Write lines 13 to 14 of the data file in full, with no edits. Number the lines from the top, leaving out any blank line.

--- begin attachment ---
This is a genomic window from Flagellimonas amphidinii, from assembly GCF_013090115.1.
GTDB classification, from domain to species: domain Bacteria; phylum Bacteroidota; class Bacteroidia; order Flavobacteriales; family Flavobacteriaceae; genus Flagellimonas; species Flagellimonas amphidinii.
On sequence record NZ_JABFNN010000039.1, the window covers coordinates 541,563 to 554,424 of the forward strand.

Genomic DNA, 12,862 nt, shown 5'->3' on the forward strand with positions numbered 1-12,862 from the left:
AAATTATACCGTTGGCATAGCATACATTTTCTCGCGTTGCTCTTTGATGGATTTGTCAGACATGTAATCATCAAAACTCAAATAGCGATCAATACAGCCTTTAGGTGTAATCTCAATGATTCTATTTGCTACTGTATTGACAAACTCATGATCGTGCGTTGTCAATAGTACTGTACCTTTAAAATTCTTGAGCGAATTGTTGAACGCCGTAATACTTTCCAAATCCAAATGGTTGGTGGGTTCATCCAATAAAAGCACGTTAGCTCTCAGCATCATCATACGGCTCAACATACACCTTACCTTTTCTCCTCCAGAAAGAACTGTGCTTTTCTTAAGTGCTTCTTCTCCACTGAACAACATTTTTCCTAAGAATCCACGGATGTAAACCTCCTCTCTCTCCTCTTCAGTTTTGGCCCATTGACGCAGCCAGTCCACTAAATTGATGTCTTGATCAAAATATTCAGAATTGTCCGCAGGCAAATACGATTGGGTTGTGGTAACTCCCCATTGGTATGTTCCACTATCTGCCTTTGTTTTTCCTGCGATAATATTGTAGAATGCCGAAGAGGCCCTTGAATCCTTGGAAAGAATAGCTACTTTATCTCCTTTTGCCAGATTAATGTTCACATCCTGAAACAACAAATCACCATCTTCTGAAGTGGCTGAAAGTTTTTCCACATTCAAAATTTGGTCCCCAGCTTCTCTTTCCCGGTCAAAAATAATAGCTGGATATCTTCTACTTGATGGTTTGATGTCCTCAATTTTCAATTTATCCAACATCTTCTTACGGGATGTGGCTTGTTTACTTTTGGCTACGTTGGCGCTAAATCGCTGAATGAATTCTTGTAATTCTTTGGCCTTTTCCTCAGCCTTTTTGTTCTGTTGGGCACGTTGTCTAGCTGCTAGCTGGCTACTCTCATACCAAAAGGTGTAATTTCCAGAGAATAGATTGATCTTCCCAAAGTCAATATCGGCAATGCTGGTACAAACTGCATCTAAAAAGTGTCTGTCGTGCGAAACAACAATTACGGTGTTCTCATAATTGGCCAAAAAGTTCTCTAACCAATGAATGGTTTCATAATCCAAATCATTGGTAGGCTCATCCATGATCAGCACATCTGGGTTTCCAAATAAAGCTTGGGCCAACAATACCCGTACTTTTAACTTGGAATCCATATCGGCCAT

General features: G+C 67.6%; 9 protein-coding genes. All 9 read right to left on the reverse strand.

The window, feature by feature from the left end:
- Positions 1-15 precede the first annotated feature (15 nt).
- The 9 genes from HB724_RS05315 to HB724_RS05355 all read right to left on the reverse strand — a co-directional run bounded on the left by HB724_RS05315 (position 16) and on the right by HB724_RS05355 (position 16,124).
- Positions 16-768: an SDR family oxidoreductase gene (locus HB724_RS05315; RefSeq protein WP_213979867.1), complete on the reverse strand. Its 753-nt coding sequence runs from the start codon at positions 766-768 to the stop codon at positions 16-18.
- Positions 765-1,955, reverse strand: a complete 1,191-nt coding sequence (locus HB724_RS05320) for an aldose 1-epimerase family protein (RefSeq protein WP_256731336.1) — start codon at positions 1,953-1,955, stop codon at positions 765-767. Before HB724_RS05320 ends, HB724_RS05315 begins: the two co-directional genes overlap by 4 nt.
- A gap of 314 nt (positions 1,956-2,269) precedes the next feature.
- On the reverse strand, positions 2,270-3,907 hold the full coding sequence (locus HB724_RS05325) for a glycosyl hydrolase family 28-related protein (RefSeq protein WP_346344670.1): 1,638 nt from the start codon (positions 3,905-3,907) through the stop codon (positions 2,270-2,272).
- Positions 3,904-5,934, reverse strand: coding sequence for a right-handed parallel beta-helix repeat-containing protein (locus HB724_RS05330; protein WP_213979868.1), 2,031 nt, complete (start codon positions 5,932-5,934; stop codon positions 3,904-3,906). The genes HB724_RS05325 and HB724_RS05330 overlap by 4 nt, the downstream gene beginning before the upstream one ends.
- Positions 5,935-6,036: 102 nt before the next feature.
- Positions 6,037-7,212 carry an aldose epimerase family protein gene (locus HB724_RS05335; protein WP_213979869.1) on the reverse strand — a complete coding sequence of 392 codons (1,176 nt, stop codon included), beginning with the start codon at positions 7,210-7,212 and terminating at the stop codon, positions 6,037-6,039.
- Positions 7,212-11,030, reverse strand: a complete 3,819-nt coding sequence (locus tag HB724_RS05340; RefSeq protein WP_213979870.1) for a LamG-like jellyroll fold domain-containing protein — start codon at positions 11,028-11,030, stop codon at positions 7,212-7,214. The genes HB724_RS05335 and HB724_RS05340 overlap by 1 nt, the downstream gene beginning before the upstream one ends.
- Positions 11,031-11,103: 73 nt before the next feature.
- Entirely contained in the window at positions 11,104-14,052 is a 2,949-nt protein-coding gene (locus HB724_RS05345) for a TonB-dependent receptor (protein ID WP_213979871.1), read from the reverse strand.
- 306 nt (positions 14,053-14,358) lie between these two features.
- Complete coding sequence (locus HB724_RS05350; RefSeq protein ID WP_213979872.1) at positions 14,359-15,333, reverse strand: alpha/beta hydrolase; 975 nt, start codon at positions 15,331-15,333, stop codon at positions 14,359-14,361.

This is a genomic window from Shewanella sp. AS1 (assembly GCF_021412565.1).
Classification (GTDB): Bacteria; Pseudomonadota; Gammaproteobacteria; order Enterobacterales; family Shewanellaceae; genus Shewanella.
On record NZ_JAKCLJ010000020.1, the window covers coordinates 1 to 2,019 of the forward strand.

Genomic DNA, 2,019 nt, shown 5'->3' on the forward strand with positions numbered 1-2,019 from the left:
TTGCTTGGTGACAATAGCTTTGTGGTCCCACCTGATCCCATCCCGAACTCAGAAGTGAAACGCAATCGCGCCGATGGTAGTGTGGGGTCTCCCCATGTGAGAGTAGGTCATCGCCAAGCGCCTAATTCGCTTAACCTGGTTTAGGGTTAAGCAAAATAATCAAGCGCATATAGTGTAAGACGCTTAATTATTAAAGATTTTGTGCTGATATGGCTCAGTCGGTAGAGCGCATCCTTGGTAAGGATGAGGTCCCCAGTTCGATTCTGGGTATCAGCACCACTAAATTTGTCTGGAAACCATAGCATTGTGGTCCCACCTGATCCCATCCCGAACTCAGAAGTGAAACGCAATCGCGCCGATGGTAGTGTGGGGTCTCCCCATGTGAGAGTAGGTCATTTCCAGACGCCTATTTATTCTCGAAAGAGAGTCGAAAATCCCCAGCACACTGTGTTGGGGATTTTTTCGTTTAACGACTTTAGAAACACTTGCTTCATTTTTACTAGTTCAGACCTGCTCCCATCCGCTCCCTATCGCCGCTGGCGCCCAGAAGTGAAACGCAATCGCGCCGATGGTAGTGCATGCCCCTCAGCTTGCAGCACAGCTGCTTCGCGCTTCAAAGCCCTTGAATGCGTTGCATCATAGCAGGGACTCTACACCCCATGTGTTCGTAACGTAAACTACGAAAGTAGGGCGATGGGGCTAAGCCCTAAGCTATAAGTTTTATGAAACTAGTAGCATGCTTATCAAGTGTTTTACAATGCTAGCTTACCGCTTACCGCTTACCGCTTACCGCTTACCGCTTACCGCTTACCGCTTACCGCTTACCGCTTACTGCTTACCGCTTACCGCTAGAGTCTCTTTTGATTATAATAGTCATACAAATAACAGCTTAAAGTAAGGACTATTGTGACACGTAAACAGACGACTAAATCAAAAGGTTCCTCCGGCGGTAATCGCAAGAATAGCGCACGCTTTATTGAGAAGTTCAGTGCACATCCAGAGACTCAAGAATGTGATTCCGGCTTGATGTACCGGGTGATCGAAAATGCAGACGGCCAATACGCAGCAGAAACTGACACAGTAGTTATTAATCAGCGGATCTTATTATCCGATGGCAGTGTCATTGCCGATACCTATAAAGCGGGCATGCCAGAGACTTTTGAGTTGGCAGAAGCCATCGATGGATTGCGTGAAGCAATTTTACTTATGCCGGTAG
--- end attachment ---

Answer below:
- On the reverse strand, positions 2,270-3,907 hold the full coding sequence (locus HB724_RS05325) for a glycosyl hydrolase family 28-related protein (RefSeq protein WP_346344670.1): 1,638 nt from the start codon (positions 3,905-3,907) through the stop codon (positions 2,270-2,272).
- Positions 3,904-5,934, reverse strand: coding sequence for a right-handed parallel beta-helix repeat-containing protein (locus HB724_RS05330; protein WP_213979868.1), 2,031 nt, complete (start codon positions 5,932-5,934; stop codon positions 3,904-3,906). The genes HB724_RS05325 and HB724_RS05330 overlap by 4 nt, the downstream gene beginning before the upstream one ends.